How to Pair Wine and Cheese Like a Pro

Pairing wine with cheese is a tradition that has existed for hundreds of years in many different cultures. It is reported that early British wine merchants were among the first to combine these two foods and drinks together.

Wine and cheese are typically linked together because they both tend to taste like the region they’re from, and the fattiness of cheese perfectly offsets the sharpness of wine. For this reason, it is very easy to find flavors in wine and cheese that complement each other. For instance, cheese from France like Le Cacouyard pairs well with a wine from France like Baron De Seillac.

It’s always nice having something to munch on when you’re sipping. This combination can be served after meals as a dessert or as a snack itself.  It’s a very versatile pairing, and it works perfectly in casual and formal settings.

It’s best to indulge in wine and cheese with friends and family. You’ve likely seen this combo at one of your family gatherings or your local bar. Who doesn’t like some good ol’ cheese and crackers? Throw in a bottle of wine to the mix, and you’ve got yourself quite the kickback.

As the wine industry grows and expands, the cheese industry has always been incredibly diverse and expansive. There are many different types of cheeses, just as there are countless numbers of wines. Fortunately, many of the world’s award-winning cheeses are easy to find in your local supermarket.

When looking for pairing options, it can be difficult to find a place to start. Keep reading below with Saucey to learn how to pair wine and cheese like a pro.

Tannins and how they impact the wine pairing process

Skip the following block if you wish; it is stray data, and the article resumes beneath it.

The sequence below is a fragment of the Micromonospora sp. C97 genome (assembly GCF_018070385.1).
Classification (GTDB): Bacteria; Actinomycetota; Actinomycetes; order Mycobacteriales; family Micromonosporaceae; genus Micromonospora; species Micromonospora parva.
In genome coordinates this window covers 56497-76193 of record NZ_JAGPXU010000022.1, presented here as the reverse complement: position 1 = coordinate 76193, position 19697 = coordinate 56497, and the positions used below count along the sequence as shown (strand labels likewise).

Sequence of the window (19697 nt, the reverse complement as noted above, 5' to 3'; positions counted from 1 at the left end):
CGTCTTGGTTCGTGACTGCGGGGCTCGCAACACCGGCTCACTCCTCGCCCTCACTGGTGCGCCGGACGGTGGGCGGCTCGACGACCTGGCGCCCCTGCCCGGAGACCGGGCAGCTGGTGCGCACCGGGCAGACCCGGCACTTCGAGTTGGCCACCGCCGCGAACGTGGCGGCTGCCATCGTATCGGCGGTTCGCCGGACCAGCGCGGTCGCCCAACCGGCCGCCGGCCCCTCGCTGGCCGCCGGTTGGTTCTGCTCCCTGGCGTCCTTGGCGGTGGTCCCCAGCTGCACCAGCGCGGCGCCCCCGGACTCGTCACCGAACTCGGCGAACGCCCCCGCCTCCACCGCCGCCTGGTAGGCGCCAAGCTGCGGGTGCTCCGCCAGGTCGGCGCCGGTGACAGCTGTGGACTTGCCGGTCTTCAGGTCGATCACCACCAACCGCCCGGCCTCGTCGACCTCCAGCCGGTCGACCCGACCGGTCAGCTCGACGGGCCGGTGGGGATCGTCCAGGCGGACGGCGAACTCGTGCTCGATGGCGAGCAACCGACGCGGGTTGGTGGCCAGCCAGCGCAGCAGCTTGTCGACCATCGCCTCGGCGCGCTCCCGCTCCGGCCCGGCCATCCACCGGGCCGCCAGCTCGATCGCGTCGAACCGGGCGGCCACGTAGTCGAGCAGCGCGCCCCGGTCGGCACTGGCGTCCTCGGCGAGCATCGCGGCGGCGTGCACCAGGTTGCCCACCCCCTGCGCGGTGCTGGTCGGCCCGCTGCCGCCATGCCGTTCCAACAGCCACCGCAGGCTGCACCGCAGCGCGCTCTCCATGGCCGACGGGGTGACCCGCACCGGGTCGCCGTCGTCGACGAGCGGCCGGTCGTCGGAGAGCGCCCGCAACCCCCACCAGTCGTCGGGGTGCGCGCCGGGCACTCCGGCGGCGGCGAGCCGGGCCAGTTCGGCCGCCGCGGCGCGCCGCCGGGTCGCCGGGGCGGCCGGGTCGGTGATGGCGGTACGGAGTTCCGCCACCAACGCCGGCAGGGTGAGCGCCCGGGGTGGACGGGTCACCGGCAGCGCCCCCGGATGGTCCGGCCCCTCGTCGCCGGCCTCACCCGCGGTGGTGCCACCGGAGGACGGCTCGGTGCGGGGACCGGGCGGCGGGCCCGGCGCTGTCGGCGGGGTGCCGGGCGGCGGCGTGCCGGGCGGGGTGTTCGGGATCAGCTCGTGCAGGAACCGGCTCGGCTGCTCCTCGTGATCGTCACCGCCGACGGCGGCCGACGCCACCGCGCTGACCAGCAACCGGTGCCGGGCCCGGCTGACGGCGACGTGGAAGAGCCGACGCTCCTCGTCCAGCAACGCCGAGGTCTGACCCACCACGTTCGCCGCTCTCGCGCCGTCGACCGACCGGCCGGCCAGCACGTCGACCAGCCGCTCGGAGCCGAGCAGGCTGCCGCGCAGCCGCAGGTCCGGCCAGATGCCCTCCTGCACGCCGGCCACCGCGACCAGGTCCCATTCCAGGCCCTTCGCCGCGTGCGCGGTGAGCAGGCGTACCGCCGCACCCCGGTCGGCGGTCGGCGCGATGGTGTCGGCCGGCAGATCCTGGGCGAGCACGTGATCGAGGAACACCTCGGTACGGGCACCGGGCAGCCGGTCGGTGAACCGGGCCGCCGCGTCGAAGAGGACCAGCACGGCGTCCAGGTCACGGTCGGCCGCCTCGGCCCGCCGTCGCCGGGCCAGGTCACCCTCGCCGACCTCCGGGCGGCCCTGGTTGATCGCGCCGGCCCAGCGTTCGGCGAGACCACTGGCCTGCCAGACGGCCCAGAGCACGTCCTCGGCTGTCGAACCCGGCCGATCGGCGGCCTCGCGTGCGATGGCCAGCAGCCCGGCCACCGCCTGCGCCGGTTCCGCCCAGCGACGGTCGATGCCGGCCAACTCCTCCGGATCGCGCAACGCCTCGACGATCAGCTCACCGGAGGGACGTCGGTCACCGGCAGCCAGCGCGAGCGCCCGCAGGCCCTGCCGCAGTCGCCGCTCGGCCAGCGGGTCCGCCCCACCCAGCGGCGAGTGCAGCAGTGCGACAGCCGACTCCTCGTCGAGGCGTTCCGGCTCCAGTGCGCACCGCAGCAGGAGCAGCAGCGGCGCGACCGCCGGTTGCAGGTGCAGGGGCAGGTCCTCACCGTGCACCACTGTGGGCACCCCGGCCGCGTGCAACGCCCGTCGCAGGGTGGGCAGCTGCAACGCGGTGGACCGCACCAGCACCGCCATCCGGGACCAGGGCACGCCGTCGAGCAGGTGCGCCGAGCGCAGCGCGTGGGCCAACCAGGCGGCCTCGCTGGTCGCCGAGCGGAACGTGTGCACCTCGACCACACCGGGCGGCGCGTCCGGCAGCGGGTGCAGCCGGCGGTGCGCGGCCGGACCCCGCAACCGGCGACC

To truly understand what goes into a wine and cheese pairing, it’s important to be informed about the different elements of wine. Besides the actual taste, there are other aspects of your wine that you must consider when choosing a cheese to accompany it.

One of these factors is the tannins, yellow, brownish organic substances present in galls, bark, and plant tissue. Tannings are abundant in the skin of grapes and can affect the taste and texture of your wine.

When you drink wine, it usually leaves you with a puckering, moist aftertaste. That feeling comes from the tannins in the wine. Within the wine, tannins interact positively with proteins to create a rich, savory taste.

Red wines contain the highest concentration of tannins, as they are fermented with grape skins. White wines, on the other hand, have the skins removed before the fermentation process. However, they still receive some tannins from being aged in oak barrels.

Tannins also contribute to the aging process. Over time, these molecules break down and add to the body of the wine. This substance even has been suggested to prevent heart disease.

The tannins in your wine should add to the flavor of your cheese. If you’re going for a flavorful pairing, look for a wine high in tannins like Nebbiolo Barbera and match it with a cheese dense in flavors, like goat cheese or feta. Look for a low-tannin wine like Merlot for a milder pairing and match it with something nutty like Parmesan.

Wine and cheese pairing guide from Saucey. Photo by Melissa Walker Horn on Unsplash

Sufficient acidity matters for cheese pairings

The next thing you should look for in your wine is its acidity. All wines contain some level of malic acid from the grape’s pulp. When this acid hits your tongue, it leaves a bit of a lingering tanginess, which is what gives you that sharp flavor that’s so often associated with white wines. A wine that lacks acidity might end up tasting flat and watery.

Acidic wines are designed to make your mouth water. They help balance out the dryness that is produced from the tannins in it. Together, these two elements create a balanced, smooth texture.